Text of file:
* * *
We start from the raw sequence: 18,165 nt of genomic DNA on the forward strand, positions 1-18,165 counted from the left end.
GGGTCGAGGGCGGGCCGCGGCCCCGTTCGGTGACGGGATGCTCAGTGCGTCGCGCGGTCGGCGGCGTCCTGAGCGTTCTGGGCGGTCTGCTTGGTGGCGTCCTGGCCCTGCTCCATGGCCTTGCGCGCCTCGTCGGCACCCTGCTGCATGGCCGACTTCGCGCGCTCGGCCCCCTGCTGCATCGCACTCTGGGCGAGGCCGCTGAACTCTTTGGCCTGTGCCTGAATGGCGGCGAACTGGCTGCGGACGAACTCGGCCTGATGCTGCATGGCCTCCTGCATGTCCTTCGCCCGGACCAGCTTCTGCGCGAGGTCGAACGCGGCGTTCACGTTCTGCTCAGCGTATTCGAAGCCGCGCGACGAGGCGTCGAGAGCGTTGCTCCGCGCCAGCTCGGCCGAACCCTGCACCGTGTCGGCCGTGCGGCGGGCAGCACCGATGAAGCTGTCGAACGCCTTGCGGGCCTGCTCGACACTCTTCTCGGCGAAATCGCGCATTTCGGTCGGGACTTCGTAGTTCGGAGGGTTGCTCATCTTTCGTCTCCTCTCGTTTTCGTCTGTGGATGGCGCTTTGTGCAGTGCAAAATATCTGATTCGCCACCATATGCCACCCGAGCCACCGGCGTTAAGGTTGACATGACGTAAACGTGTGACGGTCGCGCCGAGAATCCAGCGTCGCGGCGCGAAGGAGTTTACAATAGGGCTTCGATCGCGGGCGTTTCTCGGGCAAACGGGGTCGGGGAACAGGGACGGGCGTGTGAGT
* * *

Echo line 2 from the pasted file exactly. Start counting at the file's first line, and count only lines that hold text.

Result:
GGGTCGAGGGCGGGCCGCGGCCCCGTTCGGTGACGGGATGCTCAGTGCGTCGCGCGGTCGGCGGCGTCCTGAGCGTTCTGGGCGGTCTGCTTGGTGGCGTCCTGGCCCTGCTCCATGGCCTTGCGCGCCTCGTCGGCACCCTGCTGCATGGCCGACTTCGCGCGCTCGGCCCCCTGCTGCATCGCACTCTGGGCGAGGCCGCTGAACTCTTTGGCCTGTGCCTGAATGGCGGCGAACTGGCTGCGGACGAACTCGGCCTGATGCTGCATGGCCTCCTGCATGTCCTTCGCCCGGACCAGCTTCTGCGCGAGGTCGAACGCGGCGTTCACGTTCTGCTCAGCGTATTCGAAGCCGCGCGACGAGGCGTCGAGAGCGTTGCTCCGCGCCAGCTCGGCCGAACCCTGCACCGTGTCGGCCGTGCGGCGGGCAGCACCGATGAAGCTGTCGAACGCCTTGCGGGCCTGCTCGACACTCTTCTCGGCGAAATCGCGCATTTCGGTCGGGACTTCGTAGTTCGGAGGGTTGCTCATCTTTCGTCTCCTCTCGTTTTCGTCTGTGGATGGCGCTTTGTGCAGTGCAAAATATCTGATTCGCCACCATATGCCACCCGAGCCACCGGCGTTAAGGTTGACATGACGTAAACGTGTGACGGTCGCGCCGAGAATCCAGCGTCGCGGCGCGAAGGAGTTTACAATAGGGCTTCGATCGCGGGCGTTTCTCGGGCAAACGGGGTCGGGGAACAGGGACGGGCGTGTGAGT